Lfmg-S&b, LLC v. Buchalter Nemer ( 2017 )

  •                                                                            FILED
                               NOT FOR PUBLICATION
                                                                               DEC 21 2017
                       UNITED STATES COURT OF APPEALS                       MOLLY C. DWYER, CLERK
                                                                             U.S. COURT OF APPEALS
                              FOR THE NINTH CIRCUIT
    In re: S&B SURGERY CENTER,                      No.    16-55879
              Debtor,                               D.C. No. 2:15-cv-06964-CJC
    LFMG-S&B, LLC, a California Limited             MEMORANDUM*
    Liability Company,
    BUCHALTER NEMER, a California
    Professional Law; BENJAMIN S.
                       Appeal from the United States District Court
                          for the Central District of California
                       Cormac J. Carney, District Judge, Presiding
                        Argued and Submitted November 13, 2017
                                  Pasadena, California
                 This disposition is not appropriate for publication and is not precedent
    except as provided by Ninth Circuit Rule 36-3.
                                                                                      page 2
    Before:      KOZINSKI,** HAWKINS and PARKER,*** Circuit Judges.
          1. In California, legal malpractice claims may be assigned only under
    narrow circumstances. See White Mountains Reinsurance Co. of Am. v. Borton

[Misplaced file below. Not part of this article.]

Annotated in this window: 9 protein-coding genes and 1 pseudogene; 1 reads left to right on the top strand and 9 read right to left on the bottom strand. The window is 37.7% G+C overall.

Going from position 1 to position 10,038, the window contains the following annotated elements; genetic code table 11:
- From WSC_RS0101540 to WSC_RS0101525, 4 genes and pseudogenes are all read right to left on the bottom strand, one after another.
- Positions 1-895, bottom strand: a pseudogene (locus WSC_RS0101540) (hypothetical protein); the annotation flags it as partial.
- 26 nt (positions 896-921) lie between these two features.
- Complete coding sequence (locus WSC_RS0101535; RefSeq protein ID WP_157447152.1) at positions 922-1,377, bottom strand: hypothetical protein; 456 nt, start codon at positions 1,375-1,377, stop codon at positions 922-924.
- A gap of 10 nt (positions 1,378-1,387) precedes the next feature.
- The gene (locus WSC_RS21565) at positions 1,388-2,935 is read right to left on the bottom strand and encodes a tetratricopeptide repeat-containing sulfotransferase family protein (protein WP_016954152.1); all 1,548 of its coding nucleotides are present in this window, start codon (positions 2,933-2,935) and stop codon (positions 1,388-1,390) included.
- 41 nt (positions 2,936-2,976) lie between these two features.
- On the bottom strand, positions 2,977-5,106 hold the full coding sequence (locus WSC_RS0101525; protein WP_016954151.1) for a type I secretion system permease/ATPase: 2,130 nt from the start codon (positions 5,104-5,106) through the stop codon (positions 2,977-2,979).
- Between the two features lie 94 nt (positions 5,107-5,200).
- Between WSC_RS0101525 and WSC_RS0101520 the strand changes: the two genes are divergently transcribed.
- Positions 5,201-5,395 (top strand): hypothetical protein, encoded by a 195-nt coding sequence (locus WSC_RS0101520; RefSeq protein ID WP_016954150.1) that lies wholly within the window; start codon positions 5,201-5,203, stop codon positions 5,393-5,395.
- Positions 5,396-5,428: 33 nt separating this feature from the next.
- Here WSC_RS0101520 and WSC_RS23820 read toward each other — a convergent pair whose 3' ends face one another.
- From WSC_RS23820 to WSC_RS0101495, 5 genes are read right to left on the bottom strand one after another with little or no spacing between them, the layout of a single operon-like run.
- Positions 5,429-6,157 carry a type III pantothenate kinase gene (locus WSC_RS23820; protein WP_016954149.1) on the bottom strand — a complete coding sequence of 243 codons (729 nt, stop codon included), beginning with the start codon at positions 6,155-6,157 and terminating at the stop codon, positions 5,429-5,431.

Petrini, LLP, 
    221 Cal. App. 4th 890
    , 892 (2013). LFMG’s acquisition didn’t
    include other “assets, rights, obligations, [or] liabilities,” so the malpractice claim
    wasn’t assigned as an “incidental part of a larger commercial transfer.” Id. The
    transfer was also functionally “analogous to the assignment of a bare [malpractice]
    cause of action” because the claims against Fortress were time-barred. Id. at 909.
    The original client was not an insurance company. Id. at 892. Nor did Buchalter
    and the Trust communicate through third parties. Id. The assignment here comes
    nowhere close to satisfying the White Mountains test.
          2. The district court didn’t err in affirming the bankruptcy court’s refusal to
    grant leave to amend. Even if LFMG were a third-party beneficiary, the statute of
    limitations would have run on the malpractice claim. See Cal. Code Civ. Proc. §
                 Prior to his retirement, Judge Kozinski fully participated in this case and
    concurred in this disposition after deliberations were complete.
                The Honorable Barrington D. Parker, Jr., United States Circuit Judge for
    the U.S. Court of Appeals for the Second Circuit, sitting by designation.
                page 3

Document Info

DocketNumber: 16-55879

Filed Date: 12/21/2017

Modified Date: 12/21/2017